In order to demonstrate and reveal various experiences on the verge of death and to deal with contacts with the invisible, the former war journalist, Stéphane Allix, who made himself known with The and After test has just published a book, in which he interviewed about twenty psychiatrists, psychologists and psychoanalysts.
In his previous books, Allix has wanted to demonstrate that there is life after life, especially with The test and the death of his father.
Always fascinated by extraordinary phenomena, he once again looked into the subject. This time, it's several professionals who share their experience.
There would be tens of thousands of people who have had unexplained experiences. For the most part, these people keep these testimonials to themselves for fear of ridicule or to appear crazy. However, some will confide in their psychotherapist hoping to find an attentive ear.
Quite surprisingly, many of these specialists have heard strange things. Near-death experience, perception during a coma, feeling of the presence of a loved one after death, premonitory dreams, extrasensory perceptions, contact with the invisible, near-death experiences and more.
When a patient tells his psychiatrist that he feels the presence of a recently deceased loved one, the reactions differ from one treater to another. In medical language, hallucination means disconnection from reality. The reflex is to treat this phenomenon in order to eliminate it.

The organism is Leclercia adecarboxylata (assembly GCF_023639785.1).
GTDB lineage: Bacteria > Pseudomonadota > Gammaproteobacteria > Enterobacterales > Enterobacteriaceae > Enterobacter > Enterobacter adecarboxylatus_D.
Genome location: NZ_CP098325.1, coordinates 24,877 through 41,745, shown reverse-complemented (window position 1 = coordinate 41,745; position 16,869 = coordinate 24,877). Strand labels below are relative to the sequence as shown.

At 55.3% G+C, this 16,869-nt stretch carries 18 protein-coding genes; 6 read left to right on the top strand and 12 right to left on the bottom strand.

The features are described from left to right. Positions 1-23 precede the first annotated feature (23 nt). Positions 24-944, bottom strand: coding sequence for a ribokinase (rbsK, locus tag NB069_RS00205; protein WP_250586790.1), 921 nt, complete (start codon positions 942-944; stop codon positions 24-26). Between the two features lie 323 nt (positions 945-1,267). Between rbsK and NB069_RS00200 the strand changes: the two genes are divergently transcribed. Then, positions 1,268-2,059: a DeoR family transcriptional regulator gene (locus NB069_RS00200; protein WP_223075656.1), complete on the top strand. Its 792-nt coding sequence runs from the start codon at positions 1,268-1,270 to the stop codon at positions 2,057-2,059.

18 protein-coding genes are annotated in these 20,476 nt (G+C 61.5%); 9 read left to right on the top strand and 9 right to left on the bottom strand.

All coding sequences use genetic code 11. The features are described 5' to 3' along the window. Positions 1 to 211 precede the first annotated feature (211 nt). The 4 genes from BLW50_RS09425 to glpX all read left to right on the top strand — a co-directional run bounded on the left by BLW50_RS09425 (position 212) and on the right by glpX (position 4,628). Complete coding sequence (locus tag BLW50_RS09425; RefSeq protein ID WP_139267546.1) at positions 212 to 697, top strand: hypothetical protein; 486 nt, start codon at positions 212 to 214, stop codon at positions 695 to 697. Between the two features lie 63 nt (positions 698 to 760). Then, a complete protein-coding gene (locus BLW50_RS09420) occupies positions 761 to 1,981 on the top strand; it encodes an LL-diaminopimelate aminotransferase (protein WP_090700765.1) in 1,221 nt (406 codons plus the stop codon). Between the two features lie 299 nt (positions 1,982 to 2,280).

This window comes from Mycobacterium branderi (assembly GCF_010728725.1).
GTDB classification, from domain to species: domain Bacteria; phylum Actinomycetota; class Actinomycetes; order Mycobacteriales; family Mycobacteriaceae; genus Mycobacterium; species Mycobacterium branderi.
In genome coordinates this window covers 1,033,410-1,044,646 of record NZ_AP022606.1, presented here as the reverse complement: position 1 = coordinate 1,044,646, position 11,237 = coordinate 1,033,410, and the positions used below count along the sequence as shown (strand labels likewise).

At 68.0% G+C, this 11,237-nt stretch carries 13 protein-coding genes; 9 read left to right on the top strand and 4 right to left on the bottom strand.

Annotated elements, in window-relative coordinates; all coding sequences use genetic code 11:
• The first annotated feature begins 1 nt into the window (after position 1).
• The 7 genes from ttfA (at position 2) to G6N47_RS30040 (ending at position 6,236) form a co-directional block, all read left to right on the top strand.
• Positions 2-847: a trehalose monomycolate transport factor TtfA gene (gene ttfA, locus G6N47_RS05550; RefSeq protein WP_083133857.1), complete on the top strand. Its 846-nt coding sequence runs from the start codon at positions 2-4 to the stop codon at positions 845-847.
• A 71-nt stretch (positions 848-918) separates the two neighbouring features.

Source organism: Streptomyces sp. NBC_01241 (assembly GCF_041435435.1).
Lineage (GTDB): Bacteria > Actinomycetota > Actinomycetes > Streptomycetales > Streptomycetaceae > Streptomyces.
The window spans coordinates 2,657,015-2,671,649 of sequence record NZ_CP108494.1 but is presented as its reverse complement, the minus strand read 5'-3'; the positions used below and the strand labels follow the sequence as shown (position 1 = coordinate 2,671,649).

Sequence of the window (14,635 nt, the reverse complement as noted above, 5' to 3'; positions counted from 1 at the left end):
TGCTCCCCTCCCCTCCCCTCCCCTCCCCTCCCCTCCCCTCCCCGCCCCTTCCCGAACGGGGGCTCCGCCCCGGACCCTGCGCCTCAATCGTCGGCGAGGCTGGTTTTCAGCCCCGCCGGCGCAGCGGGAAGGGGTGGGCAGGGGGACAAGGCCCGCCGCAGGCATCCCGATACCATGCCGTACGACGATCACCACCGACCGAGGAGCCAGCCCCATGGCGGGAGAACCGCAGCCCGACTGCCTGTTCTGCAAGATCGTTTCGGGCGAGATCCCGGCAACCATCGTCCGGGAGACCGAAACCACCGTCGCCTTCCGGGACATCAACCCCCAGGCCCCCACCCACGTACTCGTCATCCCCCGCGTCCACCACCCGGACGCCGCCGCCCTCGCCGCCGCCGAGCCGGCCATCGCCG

However, there is a rule in psychiatry that if an emotional experience arises and it does not interfere with the ability to function and that the person is well, we do not intervene. Conversely, if the individual is frightened or if it prevents them from leading a normal life, it will require treatment with medication.
Unfortunately, most psychiatrists do not question whether what the patient is feeling is real or not. It is however admitted that there is a form of evolution in medical practice in relation to this kind of unexplained phenomena, but that it is very slow. This is because a psychotherapist finds it difficult to lead his patients into territories that he himself has not explored.
When it comes to near-death experiences, it's getting harder and harder for doctors to deny their existence. If there is a certain evolution with regard to these phenomena, it is because the testimonies are very numerous and similar.
In addition, we often have tangible proof that the person was clinically deceased and that in coming back to life she can accurately recount what she saw in the operating room. of life, several caregivers recount having heard these people say that they had seen a deceased relative, without noticing any sign of mental confusion. Although many psychiatrists have heard this repeatedly, some will remain in denial, while others will show some openness to these mysterious phenomena.
One thing is certain, the more there will be people who dare to talk about it, the more interesting it will become, because more of us will be questioning ourselves.